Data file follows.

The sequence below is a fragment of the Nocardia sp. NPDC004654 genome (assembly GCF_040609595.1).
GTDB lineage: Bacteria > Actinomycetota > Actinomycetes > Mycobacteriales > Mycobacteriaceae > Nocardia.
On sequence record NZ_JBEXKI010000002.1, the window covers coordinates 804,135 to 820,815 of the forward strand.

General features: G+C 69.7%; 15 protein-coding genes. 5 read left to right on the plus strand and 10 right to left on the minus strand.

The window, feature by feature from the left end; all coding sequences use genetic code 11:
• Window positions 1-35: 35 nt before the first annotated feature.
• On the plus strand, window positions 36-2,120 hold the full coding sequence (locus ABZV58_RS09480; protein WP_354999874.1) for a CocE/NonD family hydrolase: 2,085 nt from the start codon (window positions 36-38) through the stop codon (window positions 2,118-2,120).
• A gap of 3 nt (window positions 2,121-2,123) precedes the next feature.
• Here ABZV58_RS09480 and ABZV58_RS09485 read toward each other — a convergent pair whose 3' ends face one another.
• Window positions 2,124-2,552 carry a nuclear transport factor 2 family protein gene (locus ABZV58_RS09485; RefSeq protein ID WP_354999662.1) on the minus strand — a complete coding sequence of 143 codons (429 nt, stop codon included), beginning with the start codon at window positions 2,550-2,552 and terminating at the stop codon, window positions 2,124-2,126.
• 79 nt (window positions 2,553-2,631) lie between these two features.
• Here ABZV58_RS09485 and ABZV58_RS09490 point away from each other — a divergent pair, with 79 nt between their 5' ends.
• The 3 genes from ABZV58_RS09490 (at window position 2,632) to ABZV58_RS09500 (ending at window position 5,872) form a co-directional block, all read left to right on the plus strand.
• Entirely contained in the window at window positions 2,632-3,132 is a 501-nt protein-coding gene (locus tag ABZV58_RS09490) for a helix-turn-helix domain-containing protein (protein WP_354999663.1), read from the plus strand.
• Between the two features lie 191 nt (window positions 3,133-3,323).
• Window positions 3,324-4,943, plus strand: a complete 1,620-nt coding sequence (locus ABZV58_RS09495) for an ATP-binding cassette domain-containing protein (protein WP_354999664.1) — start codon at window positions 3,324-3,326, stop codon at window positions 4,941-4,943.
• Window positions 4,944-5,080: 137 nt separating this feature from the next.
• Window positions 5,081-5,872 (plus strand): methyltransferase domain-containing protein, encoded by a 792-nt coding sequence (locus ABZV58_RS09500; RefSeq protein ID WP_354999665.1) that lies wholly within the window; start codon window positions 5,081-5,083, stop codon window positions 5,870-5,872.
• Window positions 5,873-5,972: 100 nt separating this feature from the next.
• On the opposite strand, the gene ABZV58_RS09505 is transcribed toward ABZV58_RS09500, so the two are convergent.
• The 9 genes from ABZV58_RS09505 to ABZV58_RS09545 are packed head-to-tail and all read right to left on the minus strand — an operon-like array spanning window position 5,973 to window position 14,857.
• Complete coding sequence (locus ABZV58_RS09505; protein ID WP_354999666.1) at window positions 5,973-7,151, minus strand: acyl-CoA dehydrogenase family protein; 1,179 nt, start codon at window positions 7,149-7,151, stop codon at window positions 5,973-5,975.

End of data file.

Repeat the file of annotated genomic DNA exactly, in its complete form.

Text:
The sequence below is a fragment of the Nocardia sp. NPDC004654 genome (assembly GCF_040609595.1).
GTDB lineage: Bacteria > Actinomycetota > Actinomycetes > Mycobacteriales > Mycobacteriaceae > Nocardia.
On sequence record NZ_JBEXKI010000002.1, the window covers coordinates 804,135 to 820,815 of the forward strand.

General features: G+C 69.7%; 15 protein-coding genes. 5 read left to right on the plus strand and 10 right to left on the minus strand.

The window, feature by feature from the left end; all coding sequences use genetic code 11:
• Window positions 1-35: 35 nt before the first annotated feature.
• On the plus strand, window positions 36-2,120 hold the full coding sequence (locus ABZV58_RS09480; protein WP_354999874.1) for a CocE/NonD family hydrolase: 2,085 nt from the start codon (window positions 36-38) through the stop codon (window positions 2,118-2,120).
• A gap of 3 nt (window positions 2,121-2,123) precedes the next feature.
• Here ABZV58_RS09480 and ABZV58_RS09485 read toward each other — a convergent pair whose 3' ends face one another.
• Window positions 2,124-2,552 carry a nuclear transport factor 2 family protein gene (locus ABZV58_RS09485; RefSeq protein ID WP_354999662.1) on the minus strand — a complete coding sequence of 143 codons (429 nt, stop codon included), beginning with the start codon at window positions 2,550-2,552 and terminating at the stop codon, window positions 2,124-2,126.
• 79 nt (window positions 2,553-2,631) lie between these two features.
• Here ABZV58_RS09485 and ABZV58_RS09490 point away from each other — a divergent pair, with 79 nt between their 5' ends.
• The 3 genes from ABZV58_RS09490 (at window position 2,632) to ABZV58_RS09500 (ending at window position 5,872) form a co-directional block, all read left to right on the plus strand.
• Entirely contained in the window at window positions 2,632-3,132 is a 501-nt protein-coding gene (locus tag ABZV58_RS09490) for a helix-turn-helix domain-containing protein (protein WP_354999663.1), read from the plus strand.
• Between the two features lie 191 nt (window positions 3,133-3,323).
• Window positions 3,324-4,943, plus strand: a complete 1,620-nt coding sequence (locus ABZV58_RS09495) for an ATP-binding cassette domain-containing protein (protein WP_354999664.1) — start codon at window positions 3,324-3,326, stop codon at window positions 4,941-4,943.
• Window positions 4,944-5,080: 137 nt separating this feature from the next.
• Window positions 5,081-5,872 (plus strand): methyltransferase domain-containing protein, encoded by a 792-nt coding sequence (locus ABZV58_RS09500; RefSeq protein ID WP_354999665.1) that lies wholly within the window; start codon window positions 5,081-5,083, stop codon window positions 5,870-5,872.
• Window positions 5,873-5,972: 100 nt separating this feature from the next.
• On the opposite strand, the gene ABZV58_RS09505 is transcribed toward ABZV58_RS09500, so the two are convergent.
• The 9 genes from ABZV58_RS09505 to ABZV58_RS09545 are packed head-to-tail and all read right to left on the minus strand — an operon-like array spanning window position 5,973 to window position 14,857.
• Complete coding sequence (locus ABZV58_RS09505; protein ID WP_354999666.1) at window positions 5,973-7,151, minus strand: acyl-CoA dehydrogenase family protein; 1,179 nt, start codon at window positions 7,149-7,151, stop codon at window positions 5,973-5,975.